Platelet Rich Plasma (PRP) Injections
Platelet rich plasma (PRP) contains a high concentration of platelets and a variable amount of white blood cells (depending on your specific needs). PRP injections enhance the body’s natural ability to heal, can reduce inflammation in tendons and arthritic joints, and accelerate the repair of injured tendons and ligaments. A PRP injection is generally a quick outpatient procedure. During this treatment, PRP is taken from your own blood and injected directly into the damaged tissue under ultrasound guidance. This releases growth factors that stimulate and increase the number of reparative cells your body produces.
When to Consider PRP Injections
PRP injections may accelerate the healing of both acute and chronic joint and tendon injuries. While not for every condition that may affect joints, the treatment tends to be more effective on patients who are generally in good health. PRP therapy may help professional and amateur athletes get back into the game faster. There's also research suggesting the injections may also make it easier for patients with chronic conditions to participate more in physical therapy. Research on the use of platelet rich plasma therapy suggests it may be more effective for chronic tendon injuries, although patients have also reported positive results when the treatment is used in conjunction with surgery. Used in one form or another to promote cell regeneration since the late 1980s, PRP therapy may produce results lasting anywhere from several months to indefinitely, depending on how well tissues heal. Risks associated with the injections are minimal.
Alpha-2 Macroglobulin (A2M) Knee Joint Injections
Alpha 2 macroglobulin is a major type of protein found in plasma, the colorless part of blood. It's believed that A2M helps minimize pain in the knee by deactivating certain enzymes that can break down cartilage cells. When cells in cartilage break down in the knee, the bones that connect to form the knee joint experience increased friction during movement, which causes tissues to become inflamed and nerves to become irritated.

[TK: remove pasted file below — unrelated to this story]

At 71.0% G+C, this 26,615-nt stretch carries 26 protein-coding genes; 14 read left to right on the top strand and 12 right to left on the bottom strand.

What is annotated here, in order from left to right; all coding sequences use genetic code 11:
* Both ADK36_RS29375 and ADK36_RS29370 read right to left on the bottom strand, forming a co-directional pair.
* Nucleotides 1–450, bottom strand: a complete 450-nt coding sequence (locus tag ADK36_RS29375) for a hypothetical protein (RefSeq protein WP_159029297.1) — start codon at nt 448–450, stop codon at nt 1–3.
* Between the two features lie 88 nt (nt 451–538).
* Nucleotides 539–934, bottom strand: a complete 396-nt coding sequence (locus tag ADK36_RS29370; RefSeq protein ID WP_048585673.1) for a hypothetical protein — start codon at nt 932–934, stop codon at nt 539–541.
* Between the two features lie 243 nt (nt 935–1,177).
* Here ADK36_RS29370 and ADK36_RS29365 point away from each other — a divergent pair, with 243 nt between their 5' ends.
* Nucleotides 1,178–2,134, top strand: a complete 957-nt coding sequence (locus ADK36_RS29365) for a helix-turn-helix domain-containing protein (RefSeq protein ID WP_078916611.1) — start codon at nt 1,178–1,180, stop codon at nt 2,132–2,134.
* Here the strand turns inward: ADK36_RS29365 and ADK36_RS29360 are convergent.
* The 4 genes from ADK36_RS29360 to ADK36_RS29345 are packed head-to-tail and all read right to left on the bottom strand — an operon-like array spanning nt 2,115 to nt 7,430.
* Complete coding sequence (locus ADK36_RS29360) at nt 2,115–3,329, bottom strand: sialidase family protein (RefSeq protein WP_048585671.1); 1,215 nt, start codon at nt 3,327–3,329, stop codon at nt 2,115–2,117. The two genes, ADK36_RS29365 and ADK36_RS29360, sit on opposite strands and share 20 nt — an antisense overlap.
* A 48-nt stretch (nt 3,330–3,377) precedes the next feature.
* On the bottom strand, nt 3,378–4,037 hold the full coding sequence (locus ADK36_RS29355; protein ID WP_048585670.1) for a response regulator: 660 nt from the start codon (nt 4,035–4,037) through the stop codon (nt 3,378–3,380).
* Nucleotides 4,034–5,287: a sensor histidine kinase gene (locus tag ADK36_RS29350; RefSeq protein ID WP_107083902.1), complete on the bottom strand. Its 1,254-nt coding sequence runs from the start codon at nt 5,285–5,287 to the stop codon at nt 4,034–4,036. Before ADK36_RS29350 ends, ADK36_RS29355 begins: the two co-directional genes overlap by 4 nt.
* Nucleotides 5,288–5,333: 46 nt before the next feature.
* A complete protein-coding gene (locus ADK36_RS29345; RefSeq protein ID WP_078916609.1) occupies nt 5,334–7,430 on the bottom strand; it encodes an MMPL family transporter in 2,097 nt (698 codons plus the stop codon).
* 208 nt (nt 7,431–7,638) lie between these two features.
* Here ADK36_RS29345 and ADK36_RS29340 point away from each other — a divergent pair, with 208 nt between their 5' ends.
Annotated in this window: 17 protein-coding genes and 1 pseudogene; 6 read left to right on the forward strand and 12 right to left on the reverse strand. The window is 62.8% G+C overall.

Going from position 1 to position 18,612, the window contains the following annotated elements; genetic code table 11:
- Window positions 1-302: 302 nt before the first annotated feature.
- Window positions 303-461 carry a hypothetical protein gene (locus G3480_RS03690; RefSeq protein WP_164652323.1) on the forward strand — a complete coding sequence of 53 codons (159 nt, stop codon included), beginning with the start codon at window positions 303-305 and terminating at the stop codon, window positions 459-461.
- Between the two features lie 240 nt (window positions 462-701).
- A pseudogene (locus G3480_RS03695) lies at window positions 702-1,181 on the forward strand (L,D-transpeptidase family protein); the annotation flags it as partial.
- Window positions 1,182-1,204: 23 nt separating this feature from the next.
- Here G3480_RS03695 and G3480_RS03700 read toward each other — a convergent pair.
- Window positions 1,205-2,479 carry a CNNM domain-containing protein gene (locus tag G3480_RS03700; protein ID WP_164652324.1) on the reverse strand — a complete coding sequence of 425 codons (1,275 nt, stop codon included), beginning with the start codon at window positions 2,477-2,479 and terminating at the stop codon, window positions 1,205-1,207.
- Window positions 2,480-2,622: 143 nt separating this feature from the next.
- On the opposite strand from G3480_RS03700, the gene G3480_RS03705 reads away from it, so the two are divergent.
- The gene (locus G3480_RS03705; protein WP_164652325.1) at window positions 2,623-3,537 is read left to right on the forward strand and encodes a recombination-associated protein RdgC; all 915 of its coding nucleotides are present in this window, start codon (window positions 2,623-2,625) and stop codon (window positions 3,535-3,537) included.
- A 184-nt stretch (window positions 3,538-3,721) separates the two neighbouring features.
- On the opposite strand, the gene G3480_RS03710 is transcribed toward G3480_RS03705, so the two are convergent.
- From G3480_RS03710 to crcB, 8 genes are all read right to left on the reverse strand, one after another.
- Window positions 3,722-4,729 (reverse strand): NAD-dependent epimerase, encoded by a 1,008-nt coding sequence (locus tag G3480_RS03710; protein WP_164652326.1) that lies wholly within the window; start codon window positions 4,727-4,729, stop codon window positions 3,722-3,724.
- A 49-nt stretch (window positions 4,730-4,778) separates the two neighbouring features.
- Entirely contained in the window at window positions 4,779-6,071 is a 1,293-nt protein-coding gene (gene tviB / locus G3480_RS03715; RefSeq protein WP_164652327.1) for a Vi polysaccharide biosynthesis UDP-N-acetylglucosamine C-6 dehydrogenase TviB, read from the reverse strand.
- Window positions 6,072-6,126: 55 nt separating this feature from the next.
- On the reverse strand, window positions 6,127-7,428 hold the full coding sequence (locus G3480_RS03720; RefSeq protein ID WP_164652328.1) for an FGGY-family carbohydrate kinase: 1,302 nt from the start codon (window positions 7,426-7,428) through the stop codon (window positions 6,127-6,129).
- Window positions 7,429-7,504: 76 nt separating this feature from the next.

How Do A2M Injections Work?
A2M is a broad spectrum multi-purpose protease inhibitor that deactivates three specific chemicals linked to cartilage breakdown. When these three chemicals are "trapped" by the A2M protein, the body can naturally eliminate them to prevent tissue damage. The injections are prepared by taking the patient's own blood and preparing an injection with a higher than normal amount of A2M. A local aesthetic is usually included to minimize discomfort. The A2M injection will be placed directly into the affected part of the knee under ultrasound guidance. A fibronectin-aggrecan G3 complex test (FAC) may be done to determine if the knee joint will likely respond well to A2M therapy.
What Are the Possible Benefits?
Clinical studies involving A2M injections suggest the treatment can provide noticeable and sustained relief from arthritis symptoms. According to the American Academy of Orthopaedic Surgeons, A2M injections may be considered when conservative treatments have failed to provide meaningful relief or when knee pain reaches a point where daily life is affected. The reduction in inflammation may slow or stop the progression of OA (osteoarthritis) affecting the knee joint. Treatment with A2M injections may also benefit patients with knee pain due to arthritis by:
• Preventing further cartilage loss
• Promoting the growth of healthy tissue around the knee
• Improving overall joint function
• Providing an alternative to knee surgery
Are Orthobiologic Therapies Right for Me?
If other treatment options like anti-inflammatory medications or certain types of physical therapy have not worked for you in the past, orthobiologics might be a good option to try. Here are some questions to consider when exploring whether orthobiologic therapies could be right for you:
• Has physical therapy not yet provided the relief and restored function you’d expected?
• Has bracing failed to work for you?
• Do you have a tendon injury or arthritis?
• Has anti-inflammatory medication failed to relieve your pain in the past?
• Have cortisone injections failed?